I’m not referring to their quality necessarily but their size. Ivar’s Seafood Bar at Gene Coulon Memorial Beach Park is offering Super Clams, apparently for a limited time or perhaps as a promotion for Ivar’s 75th anniversary. Bigger than its regular fried clams, these are king-sized strips, some pieces almost 3 inches long, none of them smaller than two.
A local institution in the Seattle area, the Ivar chain of restaurants is known primarily for fish and chips and, arguably more famously for its New England-style clam chowder. Its motto is ‘Keep Clam.’ Even if I do like their fish, I find myself ordering the clams more often. Regular-sized ones do have a problem. It is that the smaller pieces are mostly batter. While appealingly crunchy, they lack much clam flavor for obvious reasons. So, when my wife and I stopped here after a walk along the park’s beautifully maintained trail along Lake Washington, we had to ask what the Super Clam special was. The cheerful employee explained that the clams consisted of much bigger pieces. Okay, then, good enough for us. I also noticed that two other specials were fried green beans and smoked salmon chowder.
True to their potential, the clams were meaty and full of clam flavor, if a tad rubbery (☆☆☆½). Clam strips seem notoriously susceptible to vulcanization, except that those I had many years ago at Howard Johnson’s in Culver City, California (now closed), were surprisingly light. Ivar’s batter, likely a combination of cornmeal and flour, was crispy and nicely seasoned. These clams were the equal of those we had at the Minute Cafe in Bandon, Oregon, for size and taste.
The fries were crispy and fluffy but under-seasoned (☆☆☆), while the green beans lacked much flavor (☆☆), suggesting they might be frozen beans.
A combination of cream and tomatoes gave the smoked salmon chowder an appealing broth. There weren’t very large pieces of fish in an otherwise tasty, salty soup (☆☆½).
Coulon Beach is a nice location for Ivar’s. At certain times of the year, it might be the most popular in the chain, as lines of hungry customers can snake out the door. During the summer, the park is heavily used. You can eat inside the restaurant, which has a canoe and kayak suspended from the ceiling, or at one of many tables in the large, public covered pavilion next door. If the weather is nice, you have the entire park at your disposal, including picnic tables and bench seats.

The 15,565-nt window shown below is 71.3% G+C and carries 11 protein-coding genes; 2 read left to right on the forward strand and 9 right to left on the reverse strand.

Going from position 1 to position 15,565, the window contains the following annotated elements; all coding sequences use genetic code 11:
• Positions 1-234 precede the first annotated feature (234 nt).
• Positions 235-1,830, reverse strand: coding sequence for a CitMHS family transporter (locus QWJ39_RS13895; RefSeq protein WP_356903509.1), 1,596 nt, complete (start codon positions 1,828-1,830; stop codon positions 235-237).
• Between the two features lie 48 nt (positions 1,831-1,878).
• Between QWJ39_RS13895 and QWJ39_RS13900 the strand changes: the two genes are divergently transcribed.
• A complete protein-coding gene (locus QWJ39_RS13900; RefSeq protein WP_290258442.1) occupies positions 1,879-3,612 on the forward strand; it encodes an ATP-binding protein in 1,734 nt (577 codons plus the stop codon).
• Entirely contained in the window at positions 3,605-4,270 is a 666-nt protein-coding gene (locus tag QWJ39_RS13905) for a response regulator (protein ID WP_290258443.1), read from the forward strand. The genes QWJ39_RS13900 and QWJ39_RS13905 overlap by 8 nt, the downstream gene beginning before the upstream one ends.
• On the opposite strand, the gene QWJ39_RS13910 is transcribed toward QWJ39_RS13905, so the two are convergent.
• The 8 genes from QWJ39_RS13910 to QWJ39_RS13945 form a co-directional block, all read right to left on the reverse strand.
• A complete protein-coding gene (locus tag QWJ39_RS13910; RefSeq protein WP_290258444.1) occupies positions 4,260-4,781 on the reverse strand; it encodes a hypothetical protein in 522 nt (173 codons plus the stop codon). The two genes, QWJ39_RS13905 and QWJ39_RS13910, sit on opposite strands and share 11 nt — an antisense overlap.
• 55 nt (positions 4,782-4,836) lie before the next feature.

I’m hoping that the super clams become a regular part of the menu and available at other Ivar outlets, if it hasn’t already.
Ivar’s Seafood Bar (Coulon Beach location)
1201 Lake Washington Blvd. Ste B
Renton, WA 98055
To make our signature tonkotsu broth, we simmer pork bones for about 20 hours until it is pearly white. Finally, after such a long, low-temperature cook, we add vegetables, dried fish, kelp, and other savory ingredients.
So explains Santouka’s website on its approach to making ramen broth. It surely qualifies as the legendary dedication (some say a fanaticism) that ramen chefs expend to realize their vision. The international chain has recently opened a Bellevue location, called Hokkaido Ramen Santouka, yet another Japan-based company that decided to open its restaurant on the Eastside instead of Seattle.
The founder, Hitoshi Hatanaka, who started the business in 1988 in Hokkaido, was inspired by the cult classic movie, Tampopo, which similarly galvanized rameniacs, in and outside Japan, to seek out the best of Japan’s favorite noodle soup. Santouka’s shio (salt-flavored) ramen became so admired that the restaurant spread to other parts of Japan and to international locations throughout Asia and (for now) the Pacific U.S. states (Hawaii, California and Washington).
A misconception that many diners have was cleared up when our waitress explained that the ramen is not made in any particular “Hokkaido-style,” despite the implication in the restaurant’s name. It only refers to the founder’s origin from that part of northern Japan. And despite the menu’s offering of the troika of ramen kinds (shio, shouyu and miso), they are all variations of, or rather additions to tonkotsu, again a source of confusion for anyone expecting otherwise. This is borne out when the shio and shouyu arrive not as the usual light broths but instead creamy ones in the style of tonkotsu.